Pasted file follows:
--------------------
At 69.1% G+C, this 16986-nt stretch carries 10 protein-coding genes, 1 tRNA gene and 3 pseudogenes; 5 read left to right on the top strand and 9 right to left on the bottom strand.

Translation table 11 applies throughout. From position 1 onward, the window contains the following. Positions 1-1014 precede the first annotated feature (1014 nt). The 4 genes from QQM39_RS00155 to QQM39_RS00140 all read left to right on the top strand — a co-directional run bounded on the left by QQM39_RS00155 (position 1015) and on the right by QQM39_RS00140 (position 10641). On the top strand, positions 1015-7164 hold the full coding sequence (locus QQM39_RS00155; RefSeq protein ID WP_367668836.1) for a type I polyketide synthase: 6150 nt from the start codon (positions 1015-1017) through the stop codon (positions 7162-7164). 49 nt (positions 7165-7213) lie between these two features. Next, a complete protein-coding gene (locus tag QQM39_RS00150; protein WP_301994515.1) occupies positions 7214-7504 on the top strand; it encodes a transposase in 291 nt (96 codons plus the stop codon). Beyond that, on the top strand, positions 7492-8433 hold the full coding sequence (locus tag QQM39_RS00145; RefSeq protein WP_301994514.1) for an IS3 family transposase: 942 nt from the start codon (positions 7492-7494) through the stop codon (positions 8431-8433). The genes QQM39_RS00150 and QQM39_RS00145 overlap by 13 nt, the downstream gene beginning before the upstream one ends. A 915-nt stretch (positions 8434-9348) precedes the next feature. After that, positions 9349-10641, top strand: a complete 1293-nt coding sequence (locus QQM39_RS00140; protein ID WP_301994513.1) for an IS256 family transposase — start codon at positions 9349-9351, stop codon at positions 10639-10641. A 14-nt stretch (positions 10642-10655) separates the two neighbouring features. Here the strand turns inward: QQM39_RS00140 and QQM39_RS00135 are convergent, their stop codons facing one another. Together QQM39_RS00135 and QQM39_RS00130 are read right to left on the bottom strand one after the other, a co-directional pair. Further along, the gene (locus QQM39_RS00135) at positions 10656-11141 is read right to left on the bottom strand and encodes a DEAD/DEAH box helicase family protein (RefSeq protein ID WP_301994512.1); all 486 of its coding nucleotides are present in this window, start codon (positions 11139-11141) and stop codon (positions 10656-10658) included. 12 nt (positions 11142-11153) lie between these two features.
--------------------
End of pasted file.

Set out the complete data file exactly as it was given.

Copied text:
At 69.1% G+C, this 16986-nt stretch carries 10 protein-coding genes, 1 tRNA gene and 3 pseudogenes; 5 read left to right on the top strand and 9 right to left on the bottom strand.

Translation table 11 applies throughout. From position 1 onward, the window contains the following. Positions 1-1014 precede the first annotated feature (1014 nt). The 4 genes from QQM39_RS00155 to QQM39_RS00140 all read left to right on the top strand — a co-directional run bounded on the left by QQM39_RS00155 (position 1015) and on the right by QQM39_RS00140 (position 10641). On the top strand, positions 1015-7164 hold the full coding sequence (locus QQM39_RS00155; RefSeq protein ID WP_367668836.1) for a type I polyketide synthase: 6150 nt from the start codon (positions 1015-1017) through the stop codon (positions 7162-7164). 49 nt (positions 7165-7213) lie between these two features. Next, a complete protein-coding gene (locus tag QQM39_RS00150; protein WP_301994515.1) occupies positions 7214-7504 on the top strand; it encodes a transposase in 291 nt (96 codons plus the stop codon). Beyond that, on the top strand, positions 7492-8433 hold the full coding sequence (locus tag QQM39_RS00145; RefSeq protein WP_301994514.1) for an IS3 family transposase: 942 nt from the start codon (positions 7492-7494) through the stop codon (positions 8431-8433). The genes QQM39_RS00150 and QQM39_RS00145 overlap by 13 nt, the downstream gene beginning before the upstream one ends. A 915-nt stretch (positions 8434-9348) precedes the next feature. After that, positions 9349-10641, top strand: a complete 1293-nt coding sequence (locus QQM39_RS00140; protein ID WP_301994513.1) for an IS256 family transposase — start codon at positions 9349-9351, stop codon at positions 10639-10641. A 14-nt stretch (positions 10642-10655) separates the two neighbouring features. Here the strand turns inward: QQM39_RS00140 and QQM39_RS00135 are convergent, their stop codons facing one another. Together QQM39_RS00135 and QQM39_RS00130 are read right to left on the bottom strand one after the other, a co-directional pair. Further along, the gene (locus QQM39_RS00135) at positions 10656-11141 is read right to left on the bottom strand and encodes a DEAD/DEAH box helicase family protein (RefSeq protein ID WP_301994512.1); all 486 of its coding nucleotides are present in this window, start codon (positions 11139-11141) and stop codon (positions 10656-10658) included. 12 nt (positions 11142-11153) lie between these two features.